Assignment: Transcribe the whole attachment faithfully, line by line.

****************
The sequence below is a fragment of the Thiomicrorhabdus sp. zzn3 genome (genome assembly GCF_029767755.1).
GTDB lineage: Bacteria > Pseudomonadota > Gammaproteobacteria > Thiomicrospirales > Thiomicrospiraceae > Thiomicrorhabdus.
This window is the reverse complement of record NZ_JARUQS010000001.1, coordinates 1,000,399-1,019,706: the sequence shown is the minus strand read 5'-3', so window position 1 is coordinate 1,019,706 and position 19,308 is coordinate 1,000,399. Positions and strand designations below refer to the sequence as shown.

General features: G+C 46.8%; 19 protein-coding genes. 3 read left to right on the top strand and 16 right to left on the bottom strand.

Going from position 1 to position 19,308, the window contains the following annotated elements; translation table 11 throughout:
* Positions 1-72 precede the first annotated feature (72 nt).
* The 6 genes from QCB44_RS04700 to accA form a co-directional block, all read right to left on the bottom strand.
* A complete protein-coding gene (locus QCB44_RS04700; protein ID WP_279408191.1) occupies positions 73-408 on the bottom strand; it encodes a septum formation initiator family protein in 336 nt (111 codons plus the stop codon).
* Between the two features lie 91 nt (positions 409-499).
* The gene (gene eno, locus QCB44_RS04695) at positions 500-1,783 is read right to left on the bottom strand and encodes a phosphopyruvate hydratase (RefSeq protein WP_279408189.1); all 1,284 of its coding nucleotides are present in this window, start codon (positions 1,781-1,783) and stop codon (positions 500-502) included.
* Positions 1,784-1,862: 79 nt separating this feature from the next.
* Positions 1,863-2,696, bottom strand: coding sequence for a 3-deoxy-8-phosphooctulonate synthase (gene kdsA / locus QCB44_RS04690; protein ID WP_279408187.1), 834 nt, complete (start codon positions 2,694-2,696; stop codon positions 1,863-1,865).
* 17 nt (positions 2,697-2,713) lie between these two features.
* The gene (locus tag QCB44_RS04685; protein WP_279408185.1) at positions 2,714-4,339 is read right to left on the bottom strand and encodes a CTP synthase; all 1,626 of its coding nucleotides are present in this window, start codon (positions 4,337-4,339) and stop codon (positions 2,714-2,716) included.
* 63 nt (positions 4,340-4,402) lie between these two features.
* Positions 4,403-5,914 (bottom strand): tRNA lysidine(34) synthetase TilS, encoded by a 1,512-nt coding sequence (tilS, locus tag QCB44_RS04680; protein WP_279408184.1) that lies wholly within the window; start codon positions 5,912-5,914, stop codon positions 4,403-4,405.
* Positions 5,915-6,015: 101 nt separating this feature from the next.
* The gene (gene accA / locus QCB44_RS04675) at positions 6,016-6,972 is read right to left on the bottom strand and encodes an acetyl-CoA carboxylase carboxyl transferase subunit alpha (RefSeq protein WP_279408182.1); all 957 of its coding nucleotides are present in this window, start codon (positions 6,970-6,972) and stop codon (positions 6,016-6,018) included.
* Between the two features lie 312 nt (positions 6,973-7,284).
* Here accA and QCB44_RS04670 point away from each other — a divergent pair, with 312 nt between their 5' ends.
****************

The sequence below is a fragment of the Thiomicrorhabdus sp. zzn3 genome (genome assembly GCF_029767755.1).
GTDB lineage: Bacteria > Pseudomonadota > Gammaproteobacteria > Thiomicrospirales > Thiomicrospiraceae > Thiomicrorhabdus.
This window is the reverse complement of record NZ_JARUQS010000001.1, coordinates 1,000,399-1,019,706: the sequence shown is the minus strand read 5'-3', so window position 1 is coordinate 1,019,706 and position 19,308 is coordinate 1,000,399. Positions and strand designations below refer to the sequence as shown.

General features: G+C 46.8%; 19 protein-coding genes. 3 read left to right on the top strand and 16 right to left on the bottom strand.

Going from position 1 to position 19,308, the window contains the following annotated elements; translation table 11 throughout:
* Positions 1-72 precede the first annotated feature (72 nt).
* The 6 genes from QCB44_RS04700 to accA form a co-directional block, all read right to left on the bottom strand.
* A complete protein-coding gene (locus QCB44_RS04700; protein ID WP_279408191.1) occupies positions 73-408 on the bottom strand; it encodes a septum formation initiator family protein in 336 nt (111 codons plus the stop codon).
* Between the two features lie 91 nt (positions 409-499).
* The gene (gene eno, locus QCB44_RS04695) at positions 500-1,783 is read right to left on the bottom strand and encodes a phosphopyruvate hydratase (RefSeq protein WP_279408189.1); all 1,284 of its coding nucleotides are present in this window, start codon (positions 1,781-1,783) and stop codon (positions 500-502) included.
* Positions 1,784-1,862: 79 nt separating this feature from the next.
* Positions 1,863-2,696, bottom strand: coding sequence for a 3-deoxy-8-phosphooctulonate synthase (gene kdsA / locus QCB44_RS04690; protein ID WP_279408187.1), 834 nt, complete (start codon positions 2,694-2,696; stop codon positions 1,863-1,865).
* 17 nt (positions 2,697-2,713) lie between these two features.
* The gene (locus tag QCB44_RS04685; protein WP_279408185.1) at positions 2,714-4,339 is read right to left on the bottom strand and encodes a CTP synthase; all 1,626 of its coding nucleotides are present in this window, start codon (positions 4,337-4,339) and stop codon (positions 2,714-2,716) included.
* 63 nt (positions 4,340-4,402) lie between these two features.
* Positions 4,403-5,914 (bottom strand): tRNA lysidine(34) synthetase TilS, encoded by a 1,512-nt coding sequence (tilS, locus tag QCB44_RS04680; protein WP_279408184.1) that lies wholly within the window; start codon positions 5,912-5,914, stop codon positions 4,403-4,405.
* Positions 5,915-6,015: 101 nt separating this feature from the next.
* The gene (gene accA / locus QCB44_RS04675) at positions 6,016-6,972 is read right to left on the bottom strand and encodes an acetyl-CoA carboxylase carboxyl transferase subunit alpha (RefSeq protein WP_279408182.1); all 957 of its coding nucleotides are present in this window, start codon (positions 6,970-6,972) and stop codon (positions 6,016-6,018) included.
* Between the two features lie 312 nt (positions 6,973-7,284).
* Here accA and QCB44_RS04670 point away from each other — a divergent pair, with 312 nt between their 5' ends.